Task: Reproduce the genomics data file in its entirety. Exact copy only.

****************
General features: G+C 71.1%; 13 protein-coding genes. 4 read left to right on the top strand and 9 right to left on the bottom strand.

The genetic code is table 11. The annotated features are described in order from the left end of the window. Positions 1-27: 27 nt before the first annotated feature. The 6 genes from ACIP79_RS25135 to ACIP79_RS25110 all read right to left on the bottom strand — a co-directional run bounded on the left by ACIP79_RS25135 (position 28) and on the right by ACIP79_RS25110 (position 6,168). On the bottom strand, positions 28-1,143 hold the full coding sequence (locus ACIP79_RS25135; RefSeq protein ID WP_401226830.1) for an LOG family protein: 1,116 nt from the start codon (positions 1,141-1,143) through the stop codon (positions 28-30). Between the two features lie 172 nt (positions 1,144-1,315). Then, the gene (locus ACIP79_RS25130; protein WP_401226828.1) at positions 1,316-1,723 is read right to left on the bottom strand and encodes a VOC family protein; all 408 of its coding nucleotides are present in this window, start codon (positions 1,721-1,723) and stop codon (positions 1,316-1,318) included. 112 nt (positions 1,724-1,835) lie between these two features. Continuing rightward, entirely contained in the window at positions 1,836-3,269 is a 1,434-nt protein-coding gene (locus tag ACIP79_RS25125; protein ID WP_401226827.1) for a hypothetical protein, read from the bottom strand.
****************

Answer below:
General features: G+C 71.1%; 13 protein-coding genes. 4 read left to right on the top strand and 9 right to left on the bottom strand.

The genetic code is table 11. The annotated features are described in order from the left end of the window. Positions 1-27: 27 nt before the first annotated feature. The 6 genes from ACIP79_RS25135 to ACIP79_RS25110 all read right to left on the bottom strand — a co-directional run bounded on the left by ACIP79_RS25135 (position 28) and on the right by ACIP79_RS25110 (position 6,168). On the bottom strand, positions 28-1,143 hold the full coding sequence (locus ACIP79_RS25135; RefSeq protein ID WP_401226830.1) for an LOG family protein: 1,116 nt from the start codon (positions 1,141-1,143) through the stop codon (positions 28-30). Between the two features lie 172 nt (positions 1,144-1,315). Then, the gene (locus ACIP79_RS25130; protein WP_401226828.1) at positions 1,316-1,723 is read right to left on the bottom strand and encodes a VOC family protein; all 408 of its coding nucleotides are present in this window, start codon (positions 1,721-1,723) and stop codon (positions 1,316-1,318) included. 112 nt (positions 1,724-1,835) lie between these two features. Continuing rightward, entirely contained in the window at positions 1,836-3,269 is a 1,434-nt protein-coding gene (locus tag ACIP79_RS25125; protein ID WP_401226827.1) for a hypothetical protein, read from the bottom strand.